Vols. Videos


Last Updated: March 27, 2020

Open Table of Contents: Cerebritis/Abscess

Abscesses begin as focal areas of infected brain called cerebritis, which may result from direct spread (commonly iatrogenic or from mastoiditis, sinusitis, or meningitis) or from hematogenous spread. There are four characteristic zones of an abscess that include a cavity of central necrosis, a capsule composed of fibroblasts, reticulin and collagen, peripheral edema, and areas of extraparenchymal spread (meninges, ventricles, CSF spaces, bone, blood vessels).

Imaging Features

There are 4 stages of brain infection between cerebritis and abscess, which are as follows:

  1. Early cerebritis
  2. Late cerebritis
  3. Early capsule
  4. Late capsule

The lesions are either located near extra-axial infection or at common sites of hematogenous spread that are usually supratentorial, usually in the anterior circulation (ACA and MCA), and usually at the grey-white matter junctions and basal ganglia.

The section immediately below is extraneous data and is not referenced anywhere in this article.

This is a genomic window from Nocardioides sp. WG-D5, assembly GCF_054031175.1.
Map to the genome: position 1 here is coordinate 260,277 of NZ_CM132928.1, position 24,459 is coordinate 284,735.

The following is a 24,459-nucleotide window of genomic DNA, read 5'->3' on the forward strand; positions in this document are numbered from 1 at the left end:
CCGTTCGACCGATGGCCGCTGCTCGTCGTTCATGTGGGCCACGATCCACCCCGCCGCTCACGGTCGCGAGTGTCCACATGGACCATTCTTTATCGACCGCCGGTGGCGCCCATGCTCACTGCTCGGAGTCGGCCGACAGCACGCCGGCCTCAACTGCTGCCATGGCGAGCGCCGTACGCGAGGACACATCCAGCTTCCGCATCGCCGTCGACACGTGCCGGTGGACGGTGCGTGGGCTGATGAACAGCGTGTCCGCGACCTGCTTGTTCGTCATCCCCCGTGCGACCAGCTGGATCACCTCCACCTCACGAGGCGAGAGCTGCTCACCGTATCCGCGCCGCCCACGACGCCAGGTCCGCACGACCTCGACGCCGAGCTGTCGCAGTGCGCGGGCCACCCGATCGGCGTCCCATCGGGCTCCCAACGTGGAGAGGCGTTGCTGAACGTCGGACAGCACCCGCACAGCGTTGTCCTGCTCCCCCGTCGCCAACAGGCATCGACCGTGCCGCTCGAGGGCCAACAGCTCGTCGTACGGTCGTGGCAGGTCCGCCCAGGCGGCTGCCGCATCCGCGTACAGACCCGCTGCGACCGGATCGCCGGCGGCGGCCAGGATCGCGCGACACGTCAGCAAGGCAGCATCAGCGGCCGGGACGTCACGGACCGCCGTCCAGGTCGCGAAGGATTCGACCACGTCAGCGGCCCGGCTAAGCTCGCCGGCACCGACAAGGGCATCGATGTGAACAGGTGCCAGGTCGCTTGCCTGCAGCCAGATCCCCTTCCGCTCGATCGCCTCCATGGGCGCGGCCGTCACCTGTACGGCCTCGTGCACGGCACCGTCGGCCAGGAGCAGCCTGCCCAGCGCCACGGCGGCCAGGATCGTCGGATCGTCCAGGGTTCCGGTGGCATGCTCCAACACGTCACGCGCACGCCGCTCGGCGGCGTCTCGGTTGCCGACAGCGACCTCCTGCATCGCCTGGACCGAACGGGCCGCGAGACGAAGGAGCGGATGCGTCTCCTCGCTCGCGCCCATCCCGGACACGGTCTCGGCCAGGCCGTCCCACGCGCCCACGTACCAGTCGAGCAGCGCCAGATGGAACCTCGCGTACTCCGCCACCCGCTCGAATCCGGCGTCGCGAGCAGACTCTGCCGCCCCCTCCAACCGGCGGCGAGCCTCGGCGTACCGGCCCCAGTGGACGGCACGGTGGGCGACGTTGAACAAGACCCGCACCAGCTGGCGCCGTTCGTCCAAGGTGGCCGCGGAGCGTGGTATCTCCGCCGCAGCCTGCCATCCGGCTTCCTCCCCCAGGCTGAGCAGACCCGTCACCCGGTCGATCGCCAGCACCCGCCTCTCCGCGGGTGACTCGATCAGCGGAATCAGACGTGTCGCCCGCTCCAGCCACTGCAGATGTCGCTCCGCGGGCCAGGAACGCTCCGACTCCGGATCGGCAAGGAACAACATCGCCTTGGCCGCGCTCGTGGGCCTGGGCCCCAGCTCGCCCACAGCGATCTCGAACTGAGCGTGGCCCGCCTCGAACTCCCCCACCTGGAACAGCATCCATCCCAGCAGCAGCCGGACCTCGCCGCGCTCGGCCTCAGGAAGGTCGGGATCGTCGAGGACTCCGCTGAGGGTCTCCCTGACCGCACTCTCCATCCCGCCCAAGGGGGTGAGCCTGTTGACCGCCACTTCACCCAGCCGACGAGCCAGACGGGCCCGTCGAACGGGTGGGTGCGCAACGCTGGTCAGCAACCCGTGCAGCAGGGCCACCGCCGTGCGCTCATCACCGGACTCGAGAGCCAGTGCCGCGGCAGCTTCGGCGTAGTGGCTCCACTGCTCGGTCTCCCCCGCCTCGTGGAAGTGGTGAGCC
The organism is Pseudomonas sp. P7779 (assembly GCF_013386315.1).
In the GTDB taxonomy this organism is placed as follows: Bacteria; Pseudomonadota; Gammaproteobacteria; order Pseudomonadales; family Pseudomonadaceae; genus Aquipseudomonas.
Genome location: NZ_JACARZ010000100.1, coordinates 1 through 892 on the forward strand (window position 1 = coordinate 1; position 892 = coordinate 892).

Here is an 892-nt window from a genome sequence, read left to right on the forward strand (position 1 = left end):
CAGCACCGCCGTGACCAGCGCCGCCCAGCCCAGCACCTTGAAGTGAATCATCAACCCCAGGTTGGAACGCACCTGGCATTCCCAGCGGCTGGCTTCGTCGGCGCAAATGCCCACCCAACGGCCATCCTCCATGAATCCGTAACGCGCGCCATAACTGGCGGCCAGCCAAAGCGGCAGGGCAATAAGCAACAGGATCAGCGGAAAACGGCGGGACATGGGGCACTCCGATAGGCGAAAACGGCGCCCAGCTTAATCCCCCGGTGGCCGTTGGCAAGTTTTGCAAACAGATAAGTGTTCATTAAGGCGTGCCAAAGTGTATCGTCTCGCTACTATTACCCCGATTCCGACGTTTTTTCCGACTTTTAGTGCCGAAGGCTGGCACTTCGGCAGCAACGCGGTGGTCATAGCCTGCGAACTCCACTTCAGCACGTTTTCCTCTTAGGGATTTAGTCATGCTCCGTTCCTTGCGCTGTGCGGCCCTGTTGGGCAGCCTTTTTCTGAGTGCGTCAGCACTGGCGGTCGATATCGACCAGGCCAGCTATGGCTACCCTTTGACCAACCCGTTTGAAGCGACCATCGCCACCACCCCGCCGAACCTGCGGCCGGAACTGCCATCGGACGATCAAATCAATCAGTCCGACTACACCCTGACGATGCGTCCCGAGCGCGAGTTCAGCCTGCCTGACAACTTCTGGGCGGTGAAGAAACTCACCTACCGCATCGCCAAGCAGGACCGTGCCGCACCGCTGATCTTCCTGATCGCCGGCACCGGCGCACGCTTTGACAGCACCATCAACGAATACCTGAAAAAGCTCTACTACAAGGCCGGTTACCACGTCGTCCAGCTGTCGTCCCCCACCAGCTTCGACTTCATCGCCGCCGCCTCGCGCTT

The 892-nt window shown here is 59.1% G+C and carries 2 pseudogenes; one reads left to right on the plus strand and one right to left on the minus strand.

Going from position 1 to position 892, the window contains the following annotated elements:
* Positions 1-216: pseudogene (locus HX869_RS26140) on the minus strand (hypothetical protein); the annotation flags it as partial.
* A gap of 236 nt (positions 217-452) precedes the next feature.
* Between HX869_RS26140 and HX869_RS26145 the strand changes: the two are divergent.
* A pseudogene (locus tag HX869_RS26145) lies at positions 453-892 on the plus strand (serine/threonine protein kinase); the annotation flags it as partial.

The most distinguishing characteristics of abscesses are peripheral enhancement around a cavity of central necrosis and pus. Without further information, however, the finding of solitary or multiple ring-enhancing lesions is not specific and the differential diagnosis is broad, including neoplasms, demyelinating disorders, other infections, and subacute insult to the brain parenchyma like contusion or stroke.

  • CT:
    • Early cerebritis
      • Ill-defined low-density area
      • Possible patchy enhancement
    • Late cerebritis
      • Ill-defined low-density area with mass effect
      • Subtle ring-like enhancement PLUS persistent central enhancement
    • Early capsule
      • Discrete low-density lesion with mass effect and surrounding ill-defined low-density of the brain tissue reflecting edema
      • Discrete ring-like enhancement of the capsule
    • Late capsule
      • Decreasing size of the low-density mass and decreasing mass effect